Chuck Hagner

Freelance editor and writer with expertise in natural history, science, and finance

United States

Author of the American Birding Association Field Guide to Birds of Wisconsin (Scott & Nix, Nov. 2019) and two other books about birds and bird watching. Successful appeal and annual report writer.

Former editor-in-chief of BirdWatching Magazine and former staff writer and editor at Time-Life Books. Recent clients include the World Bank, Scott & Nix, Princeton University Press, and others.

Contact: [email protected]



Princeton University Press
Velvet Ants of North America

Another copyeditor started editing this field guide, and I was happy to complete the job. Written by Kevin Williams, Aaron D. Pan, and Joseph S. Wilson, the book describes nearly 460 species in the family Mutillidae found in the United States and Canada.

Princeton University Press
Birds of China

It's always a treat to work on a book about a place you're curious about but can only hope to visit someday. I worked closely with a team of translators while editing this manuscript. The heavily illustrated 688-page guide is part of the Princeton Field Guides series. Nearly 1,500 bird species are covered.

ABA and Scott & Nix
American Birding Association Field Guide to Birds of Ontario

I edited the manuscript for this field guide, written by Chris Earley, biologist and education coordinator at the University of Guelph Arboretum. He describes no fewer than 310 bird species that have been recorded in Canada's second largest and most populous province.

Princeton University Press
Common Bees of Western North America

Having read Princeton's guide to eastern bees, I was happy also to cold-read this companion volume, on western bees. Written by Olivia Messinger Carril and Joseph S. Wilson, the 416-page book covers more than 200 species, focusing on those bees that are found in urban environments, specialize on unique plants, or are especially distinctive in appearance.

G20 Global Partnership for Financial Inclusion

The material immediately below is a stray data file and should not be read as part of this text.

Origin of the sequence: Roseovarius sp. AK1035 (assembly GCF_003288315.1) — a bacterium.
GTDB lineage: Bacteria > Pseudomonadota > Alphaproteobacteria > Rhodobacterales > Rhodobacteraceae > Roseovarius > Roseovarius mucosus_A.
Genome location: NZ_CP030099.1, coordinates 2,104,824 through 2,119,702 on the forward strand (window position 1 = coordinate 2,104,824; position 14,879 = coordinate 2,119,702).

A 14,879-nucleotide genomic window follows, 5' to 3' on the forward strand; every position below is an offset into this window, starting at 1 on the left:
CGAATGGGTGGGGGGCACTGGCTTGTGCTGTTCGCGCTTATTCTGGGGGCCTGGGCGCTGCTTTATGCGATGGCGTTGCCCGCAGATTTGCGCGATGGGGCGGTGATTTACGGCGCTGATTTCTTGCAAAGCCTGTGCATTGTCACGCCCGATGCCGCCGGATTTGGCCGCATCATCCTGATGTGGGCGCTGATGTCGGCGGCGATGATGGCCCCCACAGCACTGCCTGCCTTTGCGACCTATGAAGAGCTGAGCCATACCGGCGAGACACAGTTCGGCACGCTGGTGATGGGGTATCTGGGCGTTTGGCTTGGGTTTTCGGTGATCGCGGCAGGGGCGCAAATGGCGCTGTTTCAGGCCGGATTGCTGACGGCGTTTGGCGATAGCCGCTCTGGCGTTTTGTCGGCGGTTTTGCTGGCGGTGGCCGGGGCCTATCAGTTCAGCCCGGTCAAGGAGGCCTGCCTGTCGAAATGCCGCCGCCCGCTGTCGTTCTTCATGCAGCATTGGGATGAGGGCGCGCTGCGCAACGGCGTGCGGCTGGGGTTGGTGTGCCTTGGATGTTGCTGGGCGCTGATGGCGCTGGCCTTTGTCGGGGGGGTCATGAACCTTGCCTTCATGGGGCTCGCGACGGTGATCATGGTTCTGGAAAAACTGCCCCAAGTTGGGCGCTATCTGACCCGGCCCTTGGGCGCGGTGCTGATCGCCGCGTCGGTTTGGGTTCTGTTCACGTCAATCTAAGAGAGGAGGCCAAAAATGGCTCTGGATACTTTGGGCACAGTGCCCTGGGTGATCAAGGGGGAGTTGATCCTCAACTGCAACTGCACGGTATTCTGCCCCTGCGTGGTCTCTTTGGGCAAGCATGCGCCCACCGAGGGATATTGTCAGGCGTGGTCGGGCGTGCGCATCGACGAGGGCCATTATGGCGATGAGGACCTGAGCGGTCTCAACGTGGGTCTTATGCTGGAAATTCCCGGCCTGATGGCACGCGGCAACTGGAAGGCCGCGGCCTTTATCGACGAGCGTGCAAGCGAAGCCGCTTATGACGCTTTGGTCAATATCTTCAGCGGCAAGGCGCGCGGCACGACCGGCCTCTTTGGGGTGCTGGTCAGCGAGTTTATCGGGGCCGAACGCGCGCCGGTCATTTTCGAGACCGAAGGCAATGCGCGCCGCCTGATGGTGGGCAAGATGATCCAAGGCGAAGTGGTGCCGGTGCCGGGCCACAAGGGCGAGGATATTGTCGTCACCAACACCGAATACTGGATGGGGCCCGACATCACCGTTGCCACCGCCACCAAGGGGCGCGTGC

Implementation Guide for the G20 High-Level Principles for Digital Financial Inclusion

For the World Bank, I edited this important 82-page guide to implementing the G20 High-Level Principles for Digital Financial Inclusion. The principles guide countries around the world as they rapidly adopt digital technologies to increase inclusion. The guide was prepared by the staff of the Better Than Cash Alliance, Consultative Group to Assist the Poor, and Organisation for Economic Co-operation and Development.

Princeton University Press
Spiders of North America

I edited the manuscript of this beautiful addition to the Princeton Field Guide series. Written by expert Sarah Rose, the book describes more than 500 of the most common and interesting spiders found in North America.

ABA and Scott & Nix
American Birding Association Field Guide to Birds of Maine

I thoroughly enjoyed editing this field guide, written with considerable wit by conservationist and writer Nick Lund. The book describes 265 bird species and many of the country's best birding destinations.

World Bank Group
Central Bank Digital Currency: A Payments Perspective

I edited this exhaustive guidance note, in which the World Bank publishes a decision-making framework that central banks and other public authorities around the world can employ as they investigate using digital currencies as instruments to strengthen or modernize their national payment systems.

Princeton University Press
Common Bees of Eastern North America

I was honored to cold-read this beautiful 288-page volume by Olivia Messinger Carril and Joseph S. Wilson, a welcome addition to Princeton's field guide series and the first species-level photographic field guide to the bees seen most commonly in the eastern United States and Canada.

ABA and Scott & Nix
American Birding Association Field Guide to Birds of Hawai'i

I was delighted to have the opportunity to edit the manuscript of this informative and beautiful new field guide by Helen and André F. Raine, about islands I've read so much about and so want to visit. The book is the latest addition to the series that includes my field guide to birds of Wisconsin, published in November 2019.

Princeton University Press
Dinosaur Facts and Figures